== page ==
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If your bike has a final belt drive, with the engine off, put the transmission in gear and try to roll the bike. If the bike rolls, you've probably got a busted belt or the splines in the front pulley are stripped out. You may even see a little oil drip out from behind the inner primary. You didn't say what year or model bike you have so this is just a guess.
Put the bike in gear with the engine not running. Try to push the bike. If the bike rolls freely, the final drive belt is broken. Check the tension on the belt. The only other thing that I can think of is the final drive belt front pulley has stripped out. The early belt drive bikes, the front belt drive pulley was very thin in the area where the splines were cut for the final drive gear. In 1994, Harley can out with an improved front pulley and offered a retrofit kit to replace the earlier models. When the front pulley strips the splines out, it will not drive the rear drive belt. The final drive gear simply turns inside the center bore of the pulley.
To change the belt on your Softail, you'll have to pull the outer primary cover, the entire primary drive mechanism, the inner primary, the starter, the exhaust system (to get the starter off), the rear wheel, and the swing arm. If the pulley is bad but the belt is good, you do not have to pull the rear wheel and the swingarm.
To change the final drive belt on your Softail, you must drain the primary and pull the outer primary cover off. Then, you must take the engine sprocket, primary chain, and clutch assembly off. Then you must remove the starter and the inner primary. Then, raise the bike and remove the rear wheel and the swingarm. It's quite a job.
yes, you can replace the belt yourself but it's quite a job. You must pull the primary, the engine sprocket and clutch assembly, the starter, the inner primary, the rear wheel, and the swing arm. You'll need an air wrench to remove the engine sprocket nut and the clutch nut unless you have a "locking bar" or something to wedge into the primary chain to lock the primary up so you can retorque the engine and clutch nuts properly. The engine nut torques to 150-165 foot pounds of torque. The clutch nut has LEFT HANDED THREADS and torques to 60-80 foot pounds. Put one line of Loctite Red #271 in each nut. As long as you don't have to pull the transmission belt pulley off, this is all you need. Most of the time, you can work the belt onto the pulley. If you can't, you'll need the special socket to loosen and tighten the large nut on the pulley and a "locking device" for it as well. The nut on the front pulley torques to at least 150 foot pounds as well and is LEFT HANDED threads as well.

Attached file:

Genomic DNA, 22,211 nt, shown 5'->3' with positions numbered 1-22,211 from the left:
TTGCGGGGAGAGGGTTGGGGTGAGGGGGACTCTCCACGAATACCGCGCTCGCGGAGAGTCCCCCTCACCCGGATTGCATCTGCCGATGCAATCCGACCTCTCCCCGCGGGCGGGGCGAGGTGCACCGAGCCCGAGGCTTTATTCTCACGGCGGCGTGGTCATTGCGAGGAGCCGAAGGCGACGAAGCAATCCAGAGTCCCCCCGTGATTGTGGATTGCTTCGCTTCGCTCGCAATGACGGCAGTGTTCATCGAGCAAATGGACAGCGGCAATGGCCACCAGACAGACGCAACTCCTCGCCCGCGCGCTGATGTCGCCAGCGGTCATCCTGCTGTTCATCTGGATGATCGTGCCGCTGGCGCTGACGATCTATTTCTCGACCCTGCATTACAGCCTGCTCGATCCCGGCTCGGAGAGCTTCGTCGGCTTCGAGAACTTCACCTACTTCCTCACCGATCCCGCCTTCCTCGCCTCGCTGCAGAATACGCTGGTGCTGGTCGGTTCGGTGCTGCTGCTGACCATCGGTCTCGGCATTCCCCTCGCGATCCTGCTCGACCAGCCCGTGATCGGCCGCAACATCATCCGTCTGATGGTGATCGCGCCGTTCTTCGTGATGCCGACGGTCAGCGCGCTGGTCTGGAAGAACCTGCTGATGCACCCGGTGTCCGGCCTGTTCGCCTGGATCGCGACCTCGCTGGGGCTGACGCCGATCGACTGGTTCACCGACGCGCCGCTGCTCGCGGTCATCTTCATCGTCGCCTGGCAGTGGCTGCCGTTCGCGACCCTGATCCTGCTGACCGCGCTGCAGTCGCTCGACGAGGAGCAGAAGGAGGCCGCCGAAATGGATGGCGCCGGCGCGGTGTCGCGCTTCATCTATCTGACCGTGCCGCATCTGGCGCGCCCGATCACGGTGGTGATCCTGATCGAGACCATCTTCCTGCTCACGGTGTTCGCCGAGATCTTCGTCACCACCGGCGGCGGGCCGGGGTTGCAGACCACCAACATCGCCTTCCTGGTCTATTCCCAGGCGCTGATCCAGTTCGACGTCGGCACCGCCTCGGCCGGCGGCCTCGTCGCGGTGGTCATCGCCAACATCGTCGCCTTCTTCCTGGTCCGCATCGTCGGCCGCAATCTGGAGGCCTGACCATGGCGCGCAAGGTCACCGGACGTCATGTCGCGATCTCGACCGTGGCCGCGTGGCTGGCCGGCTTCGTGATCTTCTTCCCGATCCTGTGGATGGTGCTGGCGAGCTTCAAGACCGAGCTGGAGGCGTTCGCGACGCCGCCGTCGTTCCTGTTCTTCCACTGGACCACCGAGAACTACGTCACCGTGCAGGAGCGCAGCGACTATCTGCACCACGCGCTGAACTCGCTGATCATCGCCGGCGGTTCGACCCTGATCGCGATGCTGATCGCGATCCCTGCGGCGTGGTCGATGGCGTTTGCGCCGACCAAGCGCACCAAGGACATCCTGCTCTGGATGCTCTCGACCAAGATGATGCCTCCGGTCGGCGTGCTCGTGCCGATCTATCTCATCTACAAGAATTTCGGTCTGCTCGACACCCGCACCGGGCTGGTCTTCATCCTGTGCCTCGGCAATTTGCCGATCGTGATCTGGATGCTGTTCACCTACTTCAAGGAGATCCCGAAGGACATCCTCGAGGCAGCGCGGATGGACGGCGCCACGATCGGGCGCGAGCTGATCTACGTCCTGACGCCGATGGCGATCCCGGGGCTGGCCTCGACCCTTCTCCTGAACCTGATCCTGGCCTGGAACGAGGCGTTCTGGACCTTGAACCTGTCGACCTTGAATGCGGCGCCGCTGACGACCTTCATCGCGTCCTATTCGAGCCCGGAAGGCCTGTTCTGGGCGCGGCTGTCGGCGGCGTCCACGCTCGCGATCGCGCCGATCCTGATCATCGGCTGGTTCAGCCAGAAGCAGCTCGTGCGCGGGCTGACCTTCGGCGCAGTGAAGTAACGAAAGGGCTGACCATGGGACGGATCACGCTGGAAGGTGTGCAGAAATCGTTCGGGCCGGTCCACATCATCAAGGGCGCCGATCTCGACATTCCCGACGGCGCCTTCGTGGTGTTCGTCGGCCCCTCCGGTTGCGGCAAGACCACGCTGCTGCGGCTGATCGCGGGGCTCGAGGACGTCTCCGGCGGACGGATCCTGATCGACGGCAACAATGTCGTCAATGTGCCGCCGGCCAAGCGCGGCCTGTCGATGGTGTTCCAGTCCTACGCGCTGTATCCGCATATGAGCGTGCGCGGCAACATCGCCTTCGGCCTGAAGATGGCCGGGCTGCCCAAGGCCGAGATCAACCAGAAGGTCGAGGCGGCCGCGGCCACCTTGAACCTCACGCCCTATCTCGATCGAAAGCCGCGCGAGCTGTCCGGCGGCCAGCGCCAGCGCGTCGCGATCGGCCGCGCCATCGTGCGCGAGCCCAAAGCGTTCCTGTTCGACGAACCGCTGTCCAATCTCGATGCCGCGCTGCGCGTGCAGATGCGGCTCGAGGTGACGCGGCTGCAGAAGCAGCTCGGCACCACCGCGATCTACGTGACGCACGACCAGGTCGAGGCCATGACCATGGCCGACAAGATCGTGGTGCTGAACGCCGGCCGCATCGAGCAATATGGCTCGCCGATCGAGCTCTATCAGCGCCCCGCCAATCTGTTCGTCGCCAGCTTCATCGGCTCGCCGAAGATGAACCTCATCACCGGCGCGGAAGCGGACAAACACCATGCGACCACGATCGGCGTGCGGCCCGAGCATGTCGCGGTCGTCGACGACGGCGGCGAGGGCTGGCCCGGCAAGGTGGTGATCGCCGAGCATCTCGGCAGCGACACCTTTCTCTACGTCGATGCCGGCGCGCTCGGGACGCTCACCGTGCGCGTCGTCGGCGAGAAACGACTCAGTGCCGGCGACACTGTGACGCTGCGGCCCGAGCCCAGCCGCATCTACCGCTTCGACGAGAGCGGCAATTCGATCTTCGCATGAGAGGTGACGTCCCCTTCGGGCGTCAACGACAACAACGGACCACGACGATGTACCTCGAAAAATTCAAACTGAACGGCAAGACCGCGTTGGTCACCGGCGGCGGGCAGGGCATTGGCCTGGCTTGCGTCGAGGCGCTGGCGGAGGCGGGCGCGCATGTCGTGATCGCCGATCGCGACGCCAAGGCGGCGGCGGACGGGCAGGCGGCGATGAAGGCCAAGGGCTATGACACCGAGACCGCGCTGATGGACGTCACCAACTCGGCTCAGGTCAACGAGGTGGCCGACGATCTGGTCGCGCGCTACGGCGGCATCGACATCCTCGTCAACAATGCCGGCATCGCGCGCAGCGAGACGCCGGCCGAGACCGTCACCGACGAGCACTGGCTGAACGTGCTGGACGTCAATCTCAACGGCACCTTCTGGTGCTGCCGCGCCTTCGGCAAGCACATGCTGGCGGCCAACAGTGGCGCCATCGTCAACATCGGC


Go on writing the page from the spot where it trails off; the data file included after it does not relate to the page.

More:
There are several seals that can leak in this area. You say you replaced the mainshaft seal in the back of the primary. I've seen a lot of people replace this seal only to have it start leaking immediately. The reason was that they didn't know you must lubricate the seal before you reinstall the primary cover. When you put the primary cover on with the seal dry, when the engine starts up, the mainshaft immediately goes to 1000 RPM or higher with no lubrication on the seal. The friction burns the lip of the seal up before the lubrication in the primary can get there. It only take a second, literally.
Other seals that can cause leaks in this area are the large final drive gear seal in the face of the transmission behind the front belt pulley and the "Quad" seal that is inside the transmission. The Quad seal is almost like an O-ring. It's purpose is to prevent transmission lubricant from seeping out through the splines of the final drive gear. If the front sprocket splines wear and the sprocket gets the slightest bit loose, the compression on the Quad seal will be lost and the tranny will leak. The tale tell sign on this leak is that the transmission will leak a spot of oil about the size of a quarter or a bit bigger when you park the bike. If you wipe up the spot, it won't leak anymore until you either ride the bike or simply start the engine. Then it'll leak that quarter sized spot and stop. Check your lube level in your transmission.
Whenever I pull the inner primary and the belt on a Big Twin, I replace ALL the seals. Make sure you lubricate the lips on the seals so they don't cook before lubrication can get to the seal.
Not a common problem, but not unusual either. You'll need a new belt $100 plus, and a lot has to be removed form the bike to replace the broken one.
maybe inner primary (can't remember)
Has the bike been lowered? If so, this decreases the clearance at the top side of the belt where it goes behind the inner primary cover. Also there may be a belt guard rubbing somewhere. Remove the belt guards and use a flashlight to look for something rubbing.
When you replace the belt, you'll be able to see anything that might be rubbing the belt. Usually there is a noise associated with something rubbing the belt. If you hear a noise, determine what the bike is doing when you hear it. Is it going up or down after hitting a bump or something? Do you only hear the noise when you've got a passenger on the bike?